I read this baseball fantasy at an especially apt time, as the Dodgers crashed and burned for the second year in a row on their way to the World Series. Those who wear Dodger Blue know something about curses…
Still, the Dodgers have nothing on the Boston Red Sox, which as everyone knows suffered a curse that began in 1919 when they sold off Babe Ruth and didn’t end until the 2004 World Series. And how did they shake off that losing streak? Readers of The Prince of Fenway Park will thank one Oscar Egg, a 12-year-old mixed-race child adopted as a baby by two well-meaning but imperfect parents, who soon divorce. As a result, Oscar has always felt a bit out of place.
When his mom abruptly drops Oscar off with his dad so she can be with her boyfriend, Oscar learns why his dad has always seemed so hangdog and sickly and why he has never invited Oscar to his home. It turns out that his dad lives under Fenway Park and, like all its other unhappy denizens, is half-fairy and half-human. And, like the Boston Red Sox, they are laboring under the Curse, which has afflicted the entire Park not just with baseball losses, but with a screaming Banshee, weasels, mice, an alarming Pooka, and assorted other strange creatures. Oscar not only feels immediately at home, but decides to set about breaking the Curse – with help from his dad, his aunties, and Babe Ruth himself.
The mechanics of this fantasy are a bit clunky – Oscar is gifted with the ability to “read signs,” meaning he can decode anything from a song’s hidden message to a weasel’s snapping communication to a mute auntie’s blinking, and there is also a tunnel and key that allow him and his nemesis to go back and forth in time. However, the strange and seedy magical underworld of Fenway Park is enthralling and its doomed denizens, all never failing to wear their Red Sox caps, are fascinating. I was reminded of Tim Powers’ contemporary novels – such as Last Call - featuring magical beings living their marginal and dangerous lives on the seedier edges of Las Vegas and Los Angeles.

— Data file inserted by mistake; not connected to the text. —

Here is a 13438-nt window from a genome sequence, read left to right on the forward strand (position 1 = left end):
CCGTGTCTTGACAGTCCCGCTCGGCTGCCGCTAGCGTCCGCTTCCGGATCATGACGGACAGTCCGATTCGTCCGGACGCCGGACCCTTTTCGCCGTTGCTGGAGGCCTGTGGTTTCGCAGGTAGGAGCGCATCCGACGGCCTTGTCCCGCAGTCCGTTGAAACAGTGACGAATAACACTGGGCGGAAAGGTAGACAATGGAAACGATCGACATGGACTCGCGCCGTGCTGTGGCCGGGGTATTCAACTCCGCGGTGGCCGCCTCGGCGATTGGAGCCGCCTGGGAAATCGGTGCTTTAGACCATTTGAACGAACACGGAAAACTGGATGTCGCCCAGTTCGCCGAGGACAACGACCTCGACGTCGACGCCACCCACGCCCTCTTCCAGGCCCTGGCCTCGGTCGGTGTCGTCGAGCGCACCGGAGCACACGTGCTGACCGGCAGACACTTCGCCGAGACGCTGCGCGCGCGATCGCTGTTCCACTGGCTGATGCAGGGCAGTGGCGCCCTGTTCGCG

The climax, in which the 12-year-old versions of famous ball players in history (Babe Ruth, Jackie Robinson, Willie Mays, Ted Williams, Johnny Pesky, Pumpsie Green) face off against such disgraced players as Ty Cobbs, Jose Canseco, Eddie Cicotte, and Pete Rose in a ball game that will determine whether or not the Curse is lifted, is sure to be a treat for kids who are familiar with these players and their styles. It’s the scene before it, in which Oscar goes to these kids one by one, asking them to come play ball, that is moving and heartfelt, especially as the author has taken pains to explain why each of Oscar’s team members was marginalized or felt like an outsider during his career. This part goes on a bit too long and some kids may not have the patience for it, but those who don’t skim through it will find plenty of interesting history.
This is an obvious choice for baseball fans and for kids who love Dan Gutman’s “baseball card” time-travel fantasies, but I think the premise – and the appealing jacket art – will attract all kinds of readers. Recommended for kids ages 9 to 12.